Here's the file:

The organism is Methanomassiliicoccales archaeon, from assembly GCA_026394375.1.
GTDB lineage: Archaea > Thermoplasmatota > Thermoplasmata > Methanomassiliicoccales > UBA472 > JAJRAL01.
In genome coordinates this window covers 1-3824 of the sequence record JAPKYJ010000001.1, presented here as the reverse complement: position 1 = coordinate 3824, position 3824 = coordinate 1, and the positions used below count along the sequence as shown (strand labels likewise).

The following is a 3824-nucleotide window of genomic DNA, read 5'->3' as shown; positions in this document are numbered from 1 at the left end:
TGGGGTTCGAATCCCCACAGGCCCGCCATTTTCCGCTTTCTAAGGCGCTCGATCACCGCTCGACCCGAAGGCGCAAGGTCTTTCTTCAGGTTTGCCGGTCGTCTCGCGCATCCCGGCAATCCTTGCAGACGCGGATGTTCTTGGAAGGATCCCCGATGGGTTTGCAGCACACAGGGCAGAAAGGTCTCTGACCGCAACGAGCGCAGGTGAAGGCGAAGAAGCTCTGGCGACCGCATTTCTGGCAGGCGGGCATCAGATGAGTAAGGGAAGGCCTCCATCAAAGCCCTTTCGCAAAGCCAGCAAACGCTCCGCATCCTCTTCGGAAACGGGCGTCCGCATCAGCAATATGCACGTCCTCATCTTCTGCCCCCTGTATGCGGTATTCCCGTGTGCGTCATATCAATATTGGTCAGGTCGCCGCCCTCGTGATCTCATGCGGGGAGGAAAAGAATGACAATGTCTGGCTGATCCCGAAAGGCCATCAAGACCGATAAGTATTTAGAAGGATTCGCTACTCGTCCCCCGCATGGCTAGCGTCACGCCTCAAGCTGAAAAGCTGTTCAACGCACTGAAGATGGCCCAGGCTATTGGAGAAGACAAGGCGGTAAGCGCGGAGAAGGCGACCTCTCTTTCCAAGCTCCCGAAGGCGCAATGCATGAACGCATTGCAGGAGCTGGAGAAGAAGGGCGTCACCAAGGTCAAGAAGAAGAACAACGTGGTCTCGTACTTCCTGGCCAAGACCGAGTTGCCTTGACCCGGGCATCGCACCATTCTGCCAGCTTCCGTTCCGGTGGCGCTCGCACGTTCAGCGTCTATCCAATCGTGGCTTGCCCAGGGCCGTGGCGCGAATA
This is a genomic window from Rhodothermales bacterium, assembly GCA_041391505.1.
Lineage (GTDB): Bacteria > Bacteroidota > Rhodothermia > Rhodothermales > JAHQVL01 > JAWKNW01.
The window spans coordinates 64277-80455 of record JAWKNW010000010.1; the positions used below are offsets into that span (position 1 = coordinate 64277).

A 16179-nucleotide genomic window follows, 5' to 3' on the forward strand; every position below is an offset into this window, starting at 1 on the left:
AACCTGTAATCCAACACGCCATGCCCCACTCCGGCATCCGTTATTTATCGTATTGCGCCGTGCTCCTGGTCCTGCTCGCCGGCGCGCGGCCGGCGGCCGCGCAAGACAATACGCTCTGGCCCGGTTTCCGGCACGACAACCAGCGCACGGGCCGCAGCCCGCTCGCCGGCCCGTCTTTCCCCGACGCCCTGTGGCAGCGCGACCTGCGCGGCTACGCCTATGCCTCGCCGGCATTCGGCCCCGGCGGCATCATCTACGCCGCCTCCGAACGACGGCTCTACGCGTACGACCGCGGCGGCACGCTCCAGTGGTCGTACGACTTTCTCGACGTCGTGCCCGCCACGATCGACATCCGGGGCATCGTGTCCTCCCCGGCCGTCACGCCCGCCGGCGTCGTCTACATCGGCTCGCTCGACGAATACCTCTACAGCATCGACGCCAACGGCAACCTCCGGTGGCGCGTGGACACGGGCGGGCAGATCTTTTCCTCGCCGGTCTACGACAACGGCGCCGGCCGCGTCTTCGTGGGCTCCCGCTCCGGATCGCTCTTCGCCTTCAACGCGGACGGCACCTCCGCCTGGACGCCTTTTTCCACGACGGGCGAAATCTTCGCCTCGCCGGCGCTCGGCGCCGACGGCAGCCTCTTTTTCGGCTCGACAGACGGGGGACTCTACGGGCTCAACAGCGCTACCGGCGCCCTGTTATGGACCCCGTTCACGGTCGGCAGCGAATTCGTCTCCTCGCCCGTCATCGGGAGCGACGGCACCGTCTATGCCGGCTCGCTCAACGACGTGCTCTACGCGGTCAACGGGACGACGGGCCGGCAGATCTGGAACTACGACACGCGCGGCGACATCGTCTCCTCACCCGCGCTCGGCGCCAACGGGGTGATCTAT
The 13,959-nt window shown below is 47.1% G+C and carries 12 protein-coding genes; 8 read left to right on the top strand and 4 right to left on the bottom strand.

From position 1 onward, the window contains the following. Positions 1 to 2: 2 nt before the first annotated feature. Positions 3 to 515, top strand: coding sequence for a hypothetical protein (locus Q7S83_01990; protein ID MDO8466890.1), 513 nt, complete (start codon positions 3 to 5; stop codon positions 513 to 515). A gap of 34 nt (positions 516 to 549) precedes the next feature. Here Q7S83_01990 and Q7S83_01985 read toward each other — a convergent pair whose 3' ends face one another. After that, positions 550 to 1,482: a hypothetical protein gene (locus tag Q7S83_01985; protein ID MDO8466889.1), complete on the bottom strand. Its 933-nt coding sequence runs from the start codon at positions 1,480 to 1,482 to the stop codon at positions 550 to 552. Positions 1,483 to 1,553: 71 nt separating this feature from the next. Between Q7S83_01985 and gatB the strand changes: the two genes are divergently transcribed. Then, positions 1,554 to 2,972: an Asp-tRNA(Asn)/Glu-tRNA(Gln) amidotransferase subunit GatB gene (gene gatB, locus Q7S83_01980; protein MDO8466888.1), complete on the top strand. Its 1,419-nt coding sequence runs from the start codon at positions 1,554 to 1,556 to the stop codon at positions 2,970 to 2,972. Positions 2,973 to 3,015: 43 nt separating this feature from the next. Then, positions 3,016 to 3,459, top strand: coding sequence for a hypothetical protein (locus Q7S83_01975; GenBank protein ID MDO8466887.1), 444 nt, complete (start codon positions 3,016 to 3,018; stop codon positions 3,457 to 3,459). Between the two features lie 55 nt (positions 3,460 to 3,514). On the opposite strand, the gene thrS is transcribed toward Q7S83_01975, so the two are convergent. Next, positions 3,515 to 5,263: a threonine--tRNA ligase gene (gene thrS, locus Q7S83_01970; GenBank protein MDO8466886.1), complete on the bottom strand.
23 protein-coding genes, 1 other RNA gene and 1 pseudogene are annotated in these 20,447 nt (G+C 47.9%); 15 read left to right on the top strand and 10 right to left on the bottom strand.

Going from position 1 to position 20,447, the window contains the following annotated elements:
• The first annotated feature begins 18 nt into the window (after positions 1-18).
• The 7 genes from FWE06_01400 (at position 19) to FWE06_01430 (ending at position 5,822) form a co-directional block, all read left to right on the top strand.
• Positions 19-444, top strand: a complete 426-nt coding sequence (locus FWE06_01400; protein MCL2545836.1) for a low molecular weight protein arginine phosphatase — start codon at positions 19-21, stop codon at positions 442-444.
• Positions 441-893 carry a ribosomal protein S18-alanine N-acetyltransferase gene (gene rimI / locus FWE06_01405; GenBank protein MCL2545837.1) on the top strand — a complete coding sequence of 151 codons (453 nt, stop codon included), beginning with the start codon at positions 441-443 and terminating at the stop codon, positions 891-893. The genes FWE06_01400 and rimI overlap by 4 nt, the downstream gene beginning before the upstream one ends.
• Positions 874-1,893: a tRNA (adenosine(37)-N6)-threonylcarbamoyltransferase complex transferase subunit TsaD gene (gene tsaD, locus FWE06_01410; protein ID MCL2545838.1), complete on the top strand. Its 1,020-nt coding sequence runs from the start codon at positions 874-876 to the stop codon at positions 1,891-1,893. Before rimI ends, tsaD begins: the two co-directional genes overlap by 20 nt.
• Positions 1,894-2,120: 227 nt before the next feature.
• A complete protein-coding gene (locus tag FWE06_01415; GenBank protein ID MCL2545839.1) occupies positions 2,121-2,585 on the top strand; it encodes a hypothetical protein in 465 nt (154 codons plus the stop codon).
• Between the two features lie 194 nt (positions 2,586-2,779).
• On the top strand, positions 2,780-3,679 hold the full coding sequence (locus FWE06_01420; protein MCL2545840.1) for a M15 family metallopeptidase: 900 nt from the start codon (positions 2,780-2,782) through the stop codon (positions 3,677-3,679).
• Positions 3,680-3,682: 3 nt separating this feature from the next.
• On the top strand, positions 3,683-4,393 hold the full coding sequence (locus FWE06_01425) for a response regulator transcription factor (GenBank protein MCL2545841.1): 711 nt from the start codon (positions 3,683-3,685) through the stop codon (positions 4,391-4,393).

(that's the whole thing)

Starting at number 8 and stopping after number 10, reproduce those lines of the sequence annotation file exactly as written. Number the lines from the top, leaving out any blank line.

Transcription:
The window spans coordinates 64277-80455 of record JAWKNW010000010.1; the positions used below are offsets into that span (position 1 = coordinate 64277).

A 16179-nucleotide genomic window follows, 5' to 3' on the forward strand; every position below is an offset into this window, starting at 1 on the left:
AACCTGTAATCCAACACGCCATGCCCCACTCCGGCATCCGTTATTTATCGTATTGCGCCGTGCTCCTGGTCCTGCTCGCCGGCGCGCGGCCGGCGGCCGCGCAAGACAATACGCTCTGGCCCGGTTTCCGGCACGACAACCAGCGCACGGGCCGCAGCCCGCTCGCCGGCCCGTCTTTCCCCGACGCCCTGTGGCAGCGCGACCTGCGCGGCTACGCCTATGCCTCGCCGGCATTCGGCCCCGGCGGCATCATCTACGCCGCCTCCGAACGACGGCTCTACGCGTACGACCGCGGCGGCACGCTCCAGTGGTCGTACGACTTTCTCGACGTCGTGCCCGCCACGATCGACATCCGGGGCATCGTGTCCTCCCCGGCCGTCACGCCCGCCGGCGTCGTCTACATCGGCTCGCTCGACGAATACCTCTACAGCATCGACGCCAACGGCAACCTCCGGTGGCGCGTGGACACGGGCGGGCAGATCTTTTCCTCGCCGGTCTACGACAACGGCGCCGGCCGCGTCTTCGTGGGCTCCCGCTCCGGATCGCTCTTCGCCTTCAACGCGGACGGCACCTCCGCCTGGACGCCTTTTTCCACGACGGGCGAAATCTTCGCCTCGCCGGCGCTCGGCGCCGACGGCAGCCTCTTTTTCGGCTCGACAGACGGGGGACTCTACGGGCTCAACAGCGCTACCGGCGCCCTGTTATGGACCCCGTTCACGGTCGGCAGCGAATTCGTCTCCTCGCCCGTCATCGGGAGCGACGGCACCGTCTATGCCGGCTCGCTCAACGACGTGCTCTACGCGGTCAACGGGACGACGGGCCGGCAGATCTGGAACTACGACACGCGCGGCGACATCGTCTCCTCACCCGCGCTCGGCGCCAACGGGGTGATCTAT